Industry group appeals to USDA

THE Asean Seaweed Industry Club has submitted a letter of appeal to the newly-installed secretary of the United States Department of Agriculture (USDA) to bring to his attention the challenge faced by seaweed players in Southeast Asia.

In a letter to USDA Secretary George Ervin Perdue III dated Aug. 3, Asean Seaweed Industry Club chairman Maximo Ricohermoso appealed to the US official to look into the alarming development besetting the seaweed and carrageenan industry, following the move taken by the US National Organic Standard Board (NOSB) to recommend the removal of carrageenan in the list of allowed ingredients in organic food.

Attached in the letter was the group’s collective position about the matter, which has affected the industry’s production and livelihood of communities dependent on seaweed farming.

“We are confident that your fair understanding of our position would merit objective, impartial and equitable resolution of the foregoing issue that would eventually retain carrageenan in the list of allowed ingredients in organic food,” the letter said.

Early this year, the USDA has started reviewing the recommendations of the US NOSB on carrageenan and the other substances that were considered in the sunset review.

In a 10-3 vote last Nov. 17, the NOSB voted to remove carrageenan from the list of “approved for use in organic food.” The final and binding vote, though, will be taken by USDA.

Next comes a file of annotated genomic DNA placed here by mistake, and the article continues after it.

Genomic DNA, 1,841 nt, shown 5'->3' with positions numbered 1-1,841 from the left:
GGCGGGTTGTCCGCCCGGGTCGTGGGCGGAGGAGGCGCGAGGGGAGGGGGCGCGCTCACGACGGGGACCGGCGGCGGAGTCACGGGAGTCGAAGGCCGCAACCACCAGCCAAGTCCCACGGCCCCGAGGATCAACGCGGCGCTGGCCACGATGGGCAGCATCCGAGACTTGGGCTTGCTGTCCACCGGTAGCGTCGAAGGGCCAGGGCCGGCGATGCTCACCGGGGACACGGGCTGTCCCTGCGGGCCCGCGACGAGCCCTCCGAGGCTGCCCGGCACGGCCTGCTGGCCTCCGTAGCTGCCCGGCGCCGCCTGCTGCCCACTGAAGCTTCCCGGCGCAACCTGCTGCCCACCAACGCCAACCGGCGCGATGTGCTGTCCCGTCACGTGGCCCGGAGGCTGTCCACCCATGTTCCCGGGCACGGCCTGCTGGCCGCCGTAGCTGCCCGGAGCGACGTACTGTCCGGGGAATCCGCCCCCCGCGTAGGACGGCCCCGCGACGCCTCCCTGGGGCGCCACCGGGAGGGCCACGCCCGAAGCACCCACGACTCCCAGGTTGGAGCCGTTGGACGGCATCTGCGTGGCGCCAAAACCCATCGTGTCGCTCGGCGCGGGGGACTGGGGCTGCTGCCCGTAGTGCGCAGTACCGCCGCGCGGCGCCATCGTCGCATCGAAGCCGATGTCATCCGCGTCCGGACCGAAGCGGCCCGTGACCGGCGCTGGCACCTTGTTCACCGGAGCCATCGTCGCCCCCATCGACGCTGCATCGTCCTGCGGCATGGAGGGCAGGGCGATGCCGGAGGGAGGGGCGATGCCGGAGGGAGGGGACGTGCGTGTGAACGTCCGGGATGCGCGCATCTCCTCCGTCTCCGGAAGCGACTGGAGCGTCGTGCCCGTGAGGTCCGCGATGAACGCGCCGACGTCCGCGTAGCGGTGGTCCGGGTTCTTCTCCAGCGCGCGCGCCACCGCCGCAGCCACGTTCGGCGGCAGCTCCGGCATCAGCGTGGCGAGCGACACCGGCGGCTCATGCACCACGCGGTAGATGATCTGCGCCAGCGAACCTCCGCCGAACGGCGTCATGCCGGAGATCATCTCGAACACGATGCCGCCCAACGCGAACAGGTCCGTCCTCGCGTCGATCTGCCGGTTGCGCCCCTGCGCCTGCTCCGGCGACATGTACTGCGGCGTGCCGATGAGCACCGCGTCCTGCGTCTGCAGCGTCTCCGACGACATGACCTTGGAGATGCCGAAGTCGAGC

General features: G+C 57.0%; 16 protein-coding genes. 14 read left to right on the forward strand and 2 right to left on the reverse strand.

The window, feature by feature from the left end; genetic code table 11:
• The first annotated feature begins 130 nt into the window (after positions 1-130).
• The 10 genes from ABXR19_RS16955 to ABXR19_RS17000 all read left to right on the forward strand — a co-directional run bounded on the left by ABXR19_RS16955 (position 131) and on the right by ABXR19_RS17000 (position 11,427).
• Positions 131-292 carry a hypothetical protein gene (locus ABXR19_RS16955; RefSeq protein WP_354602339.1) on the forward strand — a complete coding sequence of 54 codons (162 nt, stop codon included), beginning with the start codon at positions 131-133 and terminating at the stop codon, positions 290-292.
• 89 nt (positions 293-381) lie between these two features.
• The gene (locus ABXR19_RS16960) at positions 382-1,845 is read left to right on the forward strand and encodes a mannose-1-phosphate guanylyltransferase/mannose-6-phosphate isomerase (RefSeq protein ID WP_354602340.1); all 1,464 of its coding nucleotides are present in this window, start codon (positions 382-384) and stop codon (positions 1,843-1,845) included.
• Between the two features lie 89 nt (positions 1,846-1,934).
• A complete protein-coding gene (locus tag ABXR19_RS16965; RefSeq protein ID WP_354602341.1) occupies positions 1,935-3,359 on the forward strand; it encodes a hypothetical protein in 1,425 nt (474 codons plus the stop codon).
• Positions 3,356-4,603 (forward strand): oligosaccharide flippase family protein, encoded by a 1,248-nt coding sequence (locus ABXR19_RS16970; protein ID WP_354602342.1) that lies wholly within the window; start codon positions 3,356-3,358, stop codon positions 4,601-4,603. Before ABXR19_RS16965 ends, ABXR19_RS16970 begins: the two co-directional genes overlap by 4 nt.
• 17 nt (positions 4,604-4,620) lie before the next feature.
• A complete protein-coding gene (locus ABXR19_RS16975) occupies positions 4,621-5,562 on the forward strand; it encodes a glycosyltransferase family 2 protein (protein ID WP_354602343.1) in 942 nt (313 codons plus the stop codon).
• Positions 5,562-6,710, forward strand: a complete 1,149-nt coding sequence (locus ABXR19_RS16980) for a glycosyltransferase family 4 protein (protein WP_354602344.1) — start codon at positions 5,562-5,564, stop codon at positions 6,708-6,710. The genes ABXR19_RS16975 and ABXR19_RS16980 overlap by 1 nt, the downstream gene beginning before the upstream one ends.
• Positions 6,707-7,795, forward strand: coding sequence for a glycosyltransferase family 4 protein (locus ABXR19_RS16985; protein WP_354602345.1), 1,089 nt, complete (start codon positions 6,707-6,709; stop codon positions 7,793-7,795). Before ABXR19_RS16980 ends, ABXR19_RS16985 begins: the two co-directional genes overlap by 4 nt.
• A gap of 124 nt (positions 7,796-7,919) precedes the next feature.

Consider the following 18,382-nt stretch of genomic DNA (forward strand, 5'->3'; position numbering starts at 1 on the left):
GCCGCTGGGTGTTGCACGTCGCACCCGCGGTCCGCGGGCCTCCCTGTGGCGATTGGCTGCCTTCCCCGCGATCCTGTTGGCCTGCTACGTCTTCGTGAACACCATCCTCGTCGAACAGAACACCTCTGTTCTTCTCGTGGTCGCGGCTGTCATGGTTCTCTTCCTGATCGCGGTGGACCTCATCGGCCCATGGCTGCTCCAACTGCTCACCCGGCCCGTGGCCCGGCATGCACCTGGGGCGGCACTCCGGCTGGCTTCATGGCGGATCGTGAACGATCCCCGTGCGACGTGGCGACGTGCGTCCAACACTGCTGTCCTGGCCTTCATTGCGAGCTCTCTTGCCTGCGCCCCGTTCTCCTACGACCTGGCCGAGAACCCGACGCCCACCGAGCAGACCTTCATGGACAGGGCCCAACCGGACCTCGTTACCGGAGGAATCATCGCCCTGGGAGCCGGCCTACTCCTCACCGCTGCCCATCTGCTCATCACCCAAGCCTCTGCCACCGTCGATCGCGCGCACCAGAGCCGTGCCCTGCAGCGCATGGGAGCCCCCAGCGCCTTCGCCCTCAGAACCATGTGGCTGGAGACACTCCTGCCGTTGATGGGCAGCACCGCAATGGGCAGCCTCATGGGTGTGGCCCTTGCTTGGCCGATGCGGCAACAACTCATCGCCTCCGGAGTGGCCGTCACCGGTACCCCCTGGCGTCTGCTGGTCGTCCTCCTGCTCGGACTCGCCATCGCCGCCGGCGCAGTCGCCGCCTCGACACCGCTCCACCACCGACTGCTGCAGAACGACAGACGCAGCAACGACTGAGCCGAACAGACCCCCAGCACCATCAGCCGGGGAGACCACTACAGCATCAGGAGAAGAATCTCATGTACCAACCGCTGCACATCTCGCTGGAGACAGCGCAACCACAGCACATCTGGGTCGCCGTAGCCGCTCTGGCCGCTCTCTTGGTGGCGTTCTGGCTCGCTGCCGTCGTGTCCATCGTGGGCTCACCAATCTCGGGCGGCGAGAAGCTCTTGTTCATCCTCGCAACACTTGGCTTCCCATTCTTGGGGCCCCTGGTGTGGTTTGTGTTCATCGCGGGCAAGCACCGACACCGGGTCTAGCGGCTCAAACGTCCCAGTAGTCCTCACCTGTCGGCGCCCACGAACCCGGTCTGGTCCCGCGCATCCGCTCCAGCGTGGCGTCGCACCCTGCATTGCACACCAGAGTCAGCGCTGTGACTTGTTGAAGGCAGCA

By November, the USDA is expected to publish proposed rules on the use of carrageenan in organic food. There will be a 30-day comment period on the proposed rules. The deadline for publication on the USDA’s final rule is on Nov. 3, 2018.

“Stakeholders are raising a strong drive against such negative campaigns by competitors and anti-carrageenan advocates,” said Ricohermoso, adding that this issue stands to affect over 300,000 seaweedfarmers in the Philippines.

The Seaweed Industry Association of the Philippines (Siap), being the lead group in the Asean Seaweed Industry Club, has capitalized on its network in the Asean bloc to gain support for its ongoing fight to retain carrageenan in the list of approved additive in organic food.

“We will leverage this access to gain support from the region’s influential groups and even experts to back up the industry’s side,” said SIAP president Maximo Ricohermoso, in past interviews.

He said Siap is consulting a scientific group to counter the anti-organic and health issues claims against carrageenan in close coordination with the Bureau of Fisheries and Aquatic Resources (BFAR) and bring the matter up to the Asean.
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